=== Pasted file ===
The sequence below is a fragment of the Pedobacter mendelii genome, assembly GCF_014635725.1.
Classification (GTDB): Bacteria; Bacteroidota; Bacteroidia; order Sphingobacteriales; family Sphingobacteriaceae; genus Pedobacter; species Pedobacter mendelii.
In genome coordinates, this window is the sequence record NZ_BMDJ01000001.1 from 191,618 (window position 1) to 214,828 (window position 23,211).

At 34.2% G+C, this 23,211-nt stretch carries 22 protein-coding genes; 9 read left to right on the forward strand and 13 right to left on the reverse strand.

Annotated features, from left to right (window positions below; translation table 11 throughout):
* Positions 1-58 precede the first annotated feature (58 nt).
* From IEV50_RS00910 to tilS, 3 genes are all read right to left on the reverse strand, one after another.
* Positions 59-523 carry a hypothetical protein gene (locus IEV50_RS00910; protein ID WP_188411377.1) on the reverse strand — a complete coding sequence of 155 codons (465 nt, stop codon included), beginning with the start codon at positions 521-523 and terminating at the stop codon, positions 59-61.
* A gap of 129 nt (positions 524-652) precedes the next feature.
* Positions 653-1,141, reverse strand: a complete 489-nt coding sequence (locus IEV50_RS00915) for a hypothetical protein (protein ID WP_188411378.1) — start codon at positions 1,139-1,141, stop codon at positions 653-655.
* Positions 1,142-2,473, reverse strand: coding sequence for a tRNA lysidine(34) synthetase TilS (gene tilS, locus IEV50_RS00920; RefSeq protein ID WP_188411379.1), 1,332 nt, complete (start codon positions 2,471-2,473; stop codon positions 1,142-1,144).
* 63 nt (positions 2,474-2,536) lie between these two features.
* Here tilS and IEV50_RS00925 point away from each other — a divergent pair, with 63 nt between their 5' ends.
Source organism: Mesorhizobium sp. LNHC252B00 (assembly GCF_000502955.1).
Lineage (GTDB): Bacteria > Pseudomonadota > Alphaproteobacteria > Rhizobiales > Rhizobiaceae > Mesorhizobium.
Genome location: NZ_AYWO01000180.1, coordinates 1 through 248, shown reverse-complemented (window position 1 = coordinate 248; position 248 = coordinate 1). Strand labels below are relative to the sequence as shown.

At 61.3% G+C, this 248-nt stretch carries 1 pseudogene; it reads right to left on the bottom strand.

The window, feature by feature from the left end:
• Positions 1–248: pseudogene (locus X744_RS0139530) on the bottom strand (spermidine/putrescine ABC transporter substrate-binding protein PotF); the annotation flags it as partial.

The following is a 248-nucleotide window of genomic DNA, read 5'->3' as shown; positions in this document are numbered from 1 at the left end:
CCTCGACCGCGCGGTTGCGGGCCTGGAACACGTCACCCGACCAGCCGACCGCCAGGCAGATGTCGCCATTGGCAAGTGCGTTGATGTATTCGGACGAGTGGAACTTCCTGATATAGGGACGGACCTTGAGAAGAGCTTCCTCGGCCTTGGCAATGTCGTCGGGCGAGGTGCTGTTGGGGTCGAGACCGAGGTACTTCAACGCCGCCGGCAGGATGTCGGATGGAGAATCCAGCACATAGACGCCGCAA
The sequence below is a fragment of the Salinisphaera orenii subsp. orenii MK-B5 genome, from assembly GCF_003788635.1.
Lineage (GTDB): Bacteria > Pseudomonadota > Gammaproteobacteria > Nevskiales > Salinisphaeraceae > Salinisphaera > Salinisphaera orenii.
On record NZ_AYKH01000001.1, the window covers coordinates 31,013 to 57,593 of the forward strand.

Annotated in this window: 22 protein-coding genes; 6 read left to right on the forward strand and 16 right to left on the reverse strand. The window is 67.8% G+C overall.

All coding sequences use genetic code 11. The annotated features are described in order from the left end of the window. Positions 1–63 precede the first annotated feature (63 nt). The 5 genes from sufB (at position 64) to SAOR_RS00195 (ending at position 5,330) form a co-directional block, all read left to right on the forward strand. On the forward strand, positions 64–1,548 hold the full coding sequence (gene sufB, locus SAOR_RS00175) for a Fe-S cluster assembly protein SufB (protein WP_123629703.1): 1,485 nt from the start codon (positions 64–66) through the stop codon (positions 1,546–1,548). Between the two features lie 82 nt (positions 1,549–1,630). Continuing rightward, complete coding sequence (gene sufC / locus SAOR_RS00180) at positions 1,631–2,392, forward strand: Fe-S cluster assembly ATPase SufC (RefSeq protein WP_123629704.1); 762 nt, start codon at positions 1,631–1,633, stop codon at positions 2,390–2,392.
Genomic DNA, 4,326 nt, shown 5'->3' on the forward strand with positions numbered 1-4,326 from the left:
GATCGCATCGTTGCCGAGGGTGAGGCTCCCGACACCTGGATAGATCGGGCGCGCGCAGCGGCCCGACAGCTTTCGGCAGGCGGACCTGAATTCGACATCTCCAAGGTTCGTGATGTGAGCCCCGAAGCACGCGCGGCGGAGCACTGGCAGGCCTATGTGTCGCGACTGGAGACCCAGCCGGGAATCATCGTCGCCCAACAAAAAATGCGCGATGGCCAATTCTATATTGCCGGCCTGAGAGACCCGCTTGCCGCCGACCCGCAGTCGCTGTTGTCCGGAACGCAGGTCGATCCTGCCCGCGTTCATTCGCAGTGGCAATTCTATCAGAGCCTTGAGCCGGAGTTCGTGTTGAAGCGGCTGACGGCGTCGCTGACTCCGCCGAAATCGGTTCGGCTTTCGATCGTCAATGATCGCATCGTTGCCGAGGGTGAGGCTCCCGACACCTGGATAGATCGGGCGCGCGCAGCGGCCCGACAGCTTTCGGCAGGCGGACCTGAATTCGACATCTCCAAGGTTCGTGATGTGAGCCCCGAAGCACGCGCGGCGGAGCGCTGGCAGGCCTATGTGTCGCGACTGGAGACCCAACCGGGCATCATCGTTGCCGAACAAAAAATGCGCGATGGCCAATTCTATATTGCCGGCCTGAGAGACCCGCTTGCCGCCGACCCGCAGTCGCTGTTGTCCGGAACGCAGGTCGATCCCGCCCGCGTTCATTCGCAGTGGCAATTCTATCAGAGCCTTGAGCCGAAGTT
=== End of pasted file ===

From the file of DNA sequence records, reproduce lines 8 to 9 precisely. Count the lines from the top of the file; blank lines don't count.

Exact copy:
* Positions 59-523 carry a hypothetical protein gene (locus IEV50_RS00910; protein ID WP_188411377.1) on the reverse strand — a complete coding sequence of 155 codons (465 nt, stop codon included), beginning with the start codon at positions 521-523 and terminating at the stop codon, positions 59-61.
* A gap of 129 nt (positions 524-652) precedes the next feature.